1982 Conference Morning Star report
COHSE Conference 1982
Morning Star Report
By JIM ARNISON Bridlington
Overwhelming vote to step NHS fight
DELEGATES attending the COHSE conference here yesterday voted overwhelmingly to escalate the health service pay dispute, but rejected calls
for 'all-out strike action.
The national executive's committee's emergency resolution, calling for a stepping up of the fight for a 12 per cent pay increase, was carried with only
15 of the 600 delegates voting against.
There were however repeated calls in the debate for all - out strike action and Mrs. Thatcher will find no consolation whatever in the more alanced decision of
conference to continue and extend the action already, begun. The union's general secretary, Alert Spanswick, said that the Tory government was on the run
"I believe we have already won the hearts and minds, not only of our members, but also of people of this country."
Never before had there been such an overwhelming chorus of criticism of government policy from the press, from patients and from the public.
"Other working people and their unions have taken your cause to their hearts in the most magnificent display of trade union solidarity it has every been
my privilege to witness," he said. Mr. Spanswick expressed a special thanks "to all the miners, the steel workers, to dockers and the seamen and all those thousand's of other trade union members who joined us on the one-day strikes of June 4 and June 8 and who will be joining us again on June 23."
The executive's resolution calls for the pay campaign to continue with selective withdrawal of key groups of staff, designed to reduce the NHS to, an accident arid emergency service only by the end of June.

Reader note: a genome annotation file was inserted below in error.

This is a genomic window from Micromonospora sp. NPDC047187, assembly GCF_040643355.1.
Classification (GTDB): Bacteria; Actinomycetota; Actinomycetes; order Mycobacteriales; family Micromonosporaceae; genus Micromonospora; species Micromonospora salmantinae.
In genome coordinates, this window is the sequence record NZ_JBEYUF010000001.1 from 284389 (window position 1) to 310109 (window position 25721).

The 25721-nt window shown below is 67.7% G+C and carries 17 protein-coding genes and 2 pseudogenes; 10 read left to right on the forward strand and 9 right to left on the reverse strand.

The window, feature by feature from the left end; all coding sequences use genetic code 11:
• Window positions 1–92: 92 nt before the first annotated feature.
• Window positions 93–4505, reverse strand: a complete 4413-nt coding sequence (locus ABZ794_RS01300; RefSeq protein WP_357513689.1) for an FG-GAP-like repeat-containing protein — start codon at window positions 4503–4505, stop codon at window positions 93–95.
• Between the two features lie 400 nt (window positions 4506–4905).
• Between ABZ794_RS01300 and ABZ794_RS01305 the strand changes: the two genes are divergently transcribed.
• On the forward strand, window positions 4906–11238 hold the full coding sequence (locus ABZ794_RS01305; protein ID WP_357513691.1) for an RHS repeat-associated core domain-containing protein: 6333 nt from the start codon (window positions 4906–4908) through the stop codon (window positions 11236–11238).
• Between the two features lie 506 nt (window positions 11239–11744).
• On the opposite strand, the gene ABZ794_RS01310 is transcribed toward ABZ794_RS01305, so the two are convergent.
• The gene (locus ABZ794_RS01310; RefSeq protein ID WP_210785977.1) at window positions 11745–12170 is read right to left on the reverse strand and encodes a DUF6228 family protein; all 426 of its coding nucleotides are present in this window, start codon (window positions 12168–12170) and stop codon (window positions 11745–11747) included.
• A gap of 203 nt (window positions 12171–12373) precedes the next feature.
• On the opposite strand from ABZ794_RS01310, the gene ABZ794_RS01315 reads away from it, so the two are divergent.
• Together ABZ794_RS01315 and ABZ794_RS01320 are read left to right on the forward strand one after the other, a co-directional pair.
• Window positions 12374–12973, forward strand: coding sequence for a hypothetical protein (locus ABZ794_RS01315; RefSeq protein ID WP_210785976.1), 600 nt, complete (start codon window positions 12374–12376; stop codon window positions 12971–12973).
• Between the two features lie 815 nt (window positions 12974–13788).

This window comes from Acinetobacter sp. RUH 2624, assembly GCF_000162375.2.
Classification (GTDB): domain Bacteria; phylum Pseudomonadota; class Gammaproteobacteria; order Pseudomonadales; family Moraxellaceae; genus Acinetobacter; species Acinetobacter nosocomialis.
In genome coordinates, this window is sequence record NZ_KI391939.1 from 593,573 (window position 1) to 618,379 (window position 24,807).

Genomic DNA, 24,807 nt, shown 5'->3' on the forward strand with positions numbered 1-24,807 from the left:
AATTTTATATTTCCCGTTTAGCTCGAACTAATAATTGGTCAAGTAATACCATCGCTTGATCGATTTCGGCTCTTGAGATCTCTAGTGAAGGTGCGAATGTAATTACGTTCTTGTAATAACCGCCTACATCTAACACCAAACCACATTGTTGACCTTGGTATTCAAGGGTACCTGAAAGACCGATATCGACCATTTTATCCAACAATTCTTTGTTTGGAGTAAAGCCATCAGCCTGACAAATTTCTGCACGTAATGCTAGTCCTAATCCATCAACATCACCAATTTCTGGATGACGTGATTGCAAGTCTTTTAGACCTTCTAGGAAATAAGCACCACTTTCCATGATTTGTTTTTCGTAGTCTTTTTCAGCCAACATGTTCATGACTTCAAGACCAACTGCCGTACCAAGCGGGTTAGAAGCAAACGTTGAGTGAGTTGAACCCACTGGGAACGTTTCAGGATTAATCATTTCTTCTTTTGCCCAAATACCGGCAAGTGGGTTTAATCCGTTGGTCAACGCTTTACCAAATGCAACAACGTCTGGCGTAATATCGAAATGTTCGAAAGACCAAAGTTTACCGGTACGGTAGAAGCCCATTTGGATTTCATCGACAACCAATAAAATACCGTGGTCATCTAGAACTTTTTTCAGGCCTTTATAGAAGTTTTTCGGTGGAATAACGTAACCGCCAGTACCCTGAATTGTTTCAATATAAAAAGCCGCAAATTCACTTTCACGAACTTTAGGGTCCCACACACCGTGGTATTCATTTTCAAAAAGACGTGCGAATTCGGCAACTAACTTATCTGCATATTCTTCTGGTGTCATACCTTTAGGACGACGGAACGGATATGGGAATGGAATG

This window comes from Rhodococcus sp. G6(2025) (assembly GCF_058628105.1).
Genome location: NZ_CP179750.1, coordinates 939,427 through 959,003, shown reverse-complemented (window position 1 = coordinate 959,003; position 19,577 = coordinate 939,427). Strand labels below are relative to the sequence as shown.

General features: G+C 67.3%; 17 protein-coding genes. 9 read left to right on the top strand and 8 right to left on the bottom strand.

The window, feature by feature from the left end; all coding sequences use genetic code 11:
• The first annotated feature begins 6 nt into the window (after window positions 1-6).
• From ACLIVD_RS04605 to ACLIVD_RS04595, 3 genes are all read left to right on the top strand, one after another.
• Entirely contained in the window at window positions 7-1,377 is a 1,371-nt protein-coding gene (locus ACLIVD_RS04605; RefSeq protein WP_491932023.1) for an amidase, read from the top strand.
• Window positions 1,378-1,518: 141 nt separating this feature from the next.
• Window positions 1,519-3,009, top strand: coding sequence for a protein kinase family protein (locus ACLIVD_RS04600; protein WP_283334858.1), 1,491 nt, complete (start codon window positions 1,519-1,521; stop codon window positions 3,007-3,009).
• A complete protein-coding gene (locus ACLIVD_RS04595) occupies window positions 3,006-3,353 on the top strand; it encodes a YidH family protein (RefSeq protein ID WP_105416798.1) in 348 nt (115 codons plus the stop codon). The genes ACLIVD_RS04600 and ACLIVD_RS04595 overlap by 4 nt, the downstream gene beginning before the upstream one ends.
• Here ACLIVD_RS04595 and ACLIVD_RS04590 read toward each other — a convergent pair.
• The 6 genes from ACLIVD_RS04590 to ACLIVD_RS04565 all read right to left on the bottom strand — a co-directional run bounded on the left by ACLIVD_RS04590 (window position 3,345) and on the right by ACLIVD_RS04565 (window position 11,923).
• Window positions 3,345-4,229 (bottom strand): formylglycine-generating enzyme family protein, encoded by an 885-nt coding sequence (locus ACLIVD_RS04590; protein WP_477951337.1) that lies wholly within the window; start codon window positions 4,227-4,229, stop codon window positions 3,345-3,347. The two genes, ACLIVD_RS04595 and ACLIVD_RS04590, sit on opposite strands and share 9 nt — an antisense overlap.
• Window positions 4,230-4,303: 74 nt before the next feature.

It also called for increased support from the (trade union movement, including industrial action by other trade unions and financial and organisational support.
Mr. Spanswick made it clear that should any members of the union be disciplined (or carrying out official industrial action there would be an all-out with-drawal of labour in the locality concerned. And that should either troops or volunteers be used to break official strike action locally, there would be all-out withdrawal in (he locality concerned. In thedebate.
Mike Murphy, Maidstone, said that selective strikes were ineffective. He said that both members and patients suffered by piecemeal action "let's make It quick, sharp and short. Let's go all out and get it over with."
Andrea Campbell, Hackney, said that after all the selective stoppages had taken place members were no closer now than at the start., "We have got to take all-out strike action. We accept the NEC's resolution, it is going . to be a long hard road and we are not going to get anywhere."
Bill Dunn, (Ambulance man) Hanwell branch, asked how long the union could hold out in the event of an all-out strike and urged delegates: "Don't play into Mrs. Thatcher's hands. "She would love to go to the Tory conference to say that she had broken the health service unions." He urged delegates to support the NEC resolution.
Mr. Spanswick made it clear that the union was serving notice that industrial action would continue until the government conceded the claim.
There were now about 650 hospitals working on the basis of accident and emergency admissions only, and a further 1,500 hospitals were affected by disruptive action. It was wrong to suggest that the present strategy and tactics would not bring success. "What we have to do now is to extend and develop the actions we are already taking."
A special mass meeting of